Analyzing John Cena's Potential Impact on Fan Perception of The Shield

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Analyzing John Cena's Potential Impact on Fan Perception of The Shield
Credit: WWE.com

The bible didn't mention John Cena teaming with The Shield as one of the signs of the apocalypse, but some fans will be expecting locusts and a rider on a pale horse to follow now that this partnership occurred.

For a passionate, opinionated slice of the WWE Universe, this association continuing would dilute The Shield's cool factor and bring down enthusiasm for the group. Two of the Internet Wrestling Community's favorite sons co-existing with the symbol of the status quo is a hard-to-stomach sight for diehard fans.

It's not just that a pair of former rivals worked together; it's that two entities that represent two vastly different things worked together. The juxtaposition creates a conflict in fandom.

Many fans won't take issue with their alliance, be it short term or long term. Others, though, will bemoan it, just as they did as WWE introduced it last week. 

On the June 9 edition of Raw, Cena joined forces with Roman Reigns and Dean Ambrose in a six-man tag match against The Wyatt Family.

Highlights from Cena and The Shield vs. The Wyatt Family

The announcers mentioned the strangeness of the pairing but didn't make a huge deal about it. After all, heels-turned-babyfaces regularly find partners in the form of old enemies.

Members of the IWC saw things differently. @RobbytheBrain, for one, was clearly not happy.

@Mrgtbg envisioned poor sleep ahead should this partnership continue.

The Fans Podcast delivered a dramatic response, which at the time of this writing had been retweeted 81 times.

It did feel odd for a unit that had been so close-knit and unified to take on a new member, especially one who had been its rival for so long. It was The Shield's enemies who were taking on new teammates. "The Hounds of Justice" remained the same each time.

With Seth Rollins gone, The Shield turned to an old enemy but one who had animosity with The Wyatt Family in common.

As logical a move as it was in terms of kayfabe, though, there was sure to be pushback from certain portions of the IWC. Cena has long been the scapegoat for much of what is wrong with today's WWE, the man many diehard fans love to hate.

For that group, disliking Cena is a form of entertainment on its own.

He's Justin Bieber to indie rock fans. It's uncool to root for him. The opposite is true for The Shield.

Ambrose's independent-circuit background and his edgy promos as Jon Moxley make him the hip band whose T-shirt one can proudly wear to a party. Diehard fans often back Reigns, although he's not a product of indy wrestling, largely because he represents change.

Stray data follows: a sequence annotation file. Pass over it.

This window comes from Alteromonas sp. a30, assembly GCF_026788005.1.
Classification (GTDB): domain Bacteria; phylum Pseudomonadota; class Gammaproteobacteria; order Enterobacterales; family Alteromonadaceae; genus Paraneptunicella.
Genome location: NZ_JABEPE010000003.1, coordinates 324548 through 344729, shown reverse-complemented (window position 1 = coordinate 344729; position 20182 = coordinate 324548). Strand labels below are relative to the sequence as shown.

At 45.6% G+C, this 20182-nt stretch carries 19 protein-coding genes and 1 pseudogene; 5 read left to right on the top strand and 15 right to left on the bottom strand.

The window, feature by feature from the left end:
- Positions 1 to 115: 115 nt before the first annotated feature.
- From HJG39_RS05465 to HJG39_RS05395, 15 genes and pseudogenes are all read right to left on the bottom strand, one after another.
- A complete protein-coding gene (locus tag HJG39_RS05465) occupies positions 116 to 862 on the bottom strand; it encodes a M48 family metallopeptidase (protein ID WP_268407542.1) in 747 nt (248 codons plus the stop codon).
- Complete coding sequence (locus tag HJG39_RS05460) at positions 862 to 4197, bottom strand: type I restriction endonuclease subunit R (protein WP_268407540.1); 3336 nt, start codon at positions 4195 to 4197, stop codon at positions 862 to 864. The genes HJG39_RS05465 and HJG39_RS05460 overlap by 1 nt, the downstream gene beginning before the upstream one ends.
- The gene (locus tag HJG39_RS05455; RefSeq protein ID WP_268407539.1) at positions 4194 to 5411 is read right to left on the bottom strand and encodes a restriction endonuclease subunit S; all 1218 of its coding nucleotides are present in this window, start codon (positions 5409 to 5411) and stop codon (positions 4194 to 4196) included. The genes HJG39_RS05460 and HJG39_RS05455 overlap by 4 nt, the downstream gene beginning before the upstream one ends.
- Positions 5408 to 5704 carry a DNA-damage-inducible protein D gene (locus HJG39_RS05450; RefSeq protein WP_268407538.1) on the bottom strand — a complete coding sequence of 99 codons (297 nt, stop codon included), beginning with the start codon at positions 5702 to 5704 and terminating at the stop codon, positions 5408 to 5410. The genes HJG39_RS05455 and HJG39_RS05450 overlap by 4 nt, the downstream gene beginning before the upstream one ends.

Cena has been the king of an era that is heavily criticized. Fans imagine Ambrose or Reigns wearing his crowd and see prosperity in the future.

Injecting new blood into the product will earn one gobs of support.

When WWE travels to cities known for diehard, highly invested fans such as Chicago or London, Cena doesn't get a hero's welcome or even a blend of support and disapproval. He gets a chorus of guttural boos instead.

Pair him with someone these same fans are pulling for, and it creates a divide within those fans. How can they continue to roar for a pair of wrestlers who are working side by side with the IWC's public enemy No. 1? 

Cena didn't join The Shield for good. There's no indication how much he will work with Reigns and Ambrose in the future, but should this happen more often, it's going to unsettle a number of fans. Imagine a fan's favorite underground songwriter suddenly collaborating with The Black-Eyed Peas on a regular basis.

One's passion for the songwriter is sure to suffer.

The Shield and Cena may be on the same side in terms of the fan favorite/heel dynamic, but they are opposing sides of a line fans have drawn long ago. It's an imaginary line that anti-Cena fans will either have to redraw or reposition to accommodate the stink of Cena The Shield will be wearing.

It's a line that WWE isn't going to concern itself with too much.

Cena is popular. The Shield is popular. That's what the company sees.

The fans who chant "Cena sucks" are doing so from seats that they paid for. The kind of fans who were torn up about the sight of The Shield and Cena working in tandem are the same folks who travel across the world to watch WrestleMania, tune in regularly, discuss every week's highs and lows and breathe WWE.

Besides, there were plenty of folks not bothered by it. The casual armchair fan books less and enjoys the product at face value more.

For every tweet screaming at WWE for putting Cena with The Shield even once, there is a fan like this one:

Fans often refer to the IWC to mean the older, more critical fans who praise technical wrestling and spit on Cena's name. The IWC is also made up of Cena lovers, such as @crazy_4_CENA, who were thrilled about last Monday's main event, strange pairing or not.

Seeing who shouts the loudest about Cena working with The Shield is an easy way to mark the line between these two types of fans. The ones upset over the old guard teaming with the new guard are going to only get more conflicted if this alliance endures.

Rollins is earning "You sold out" chants while Ambrose and Reigns found an ally in a man whom many regard as the epitome of a sellout.

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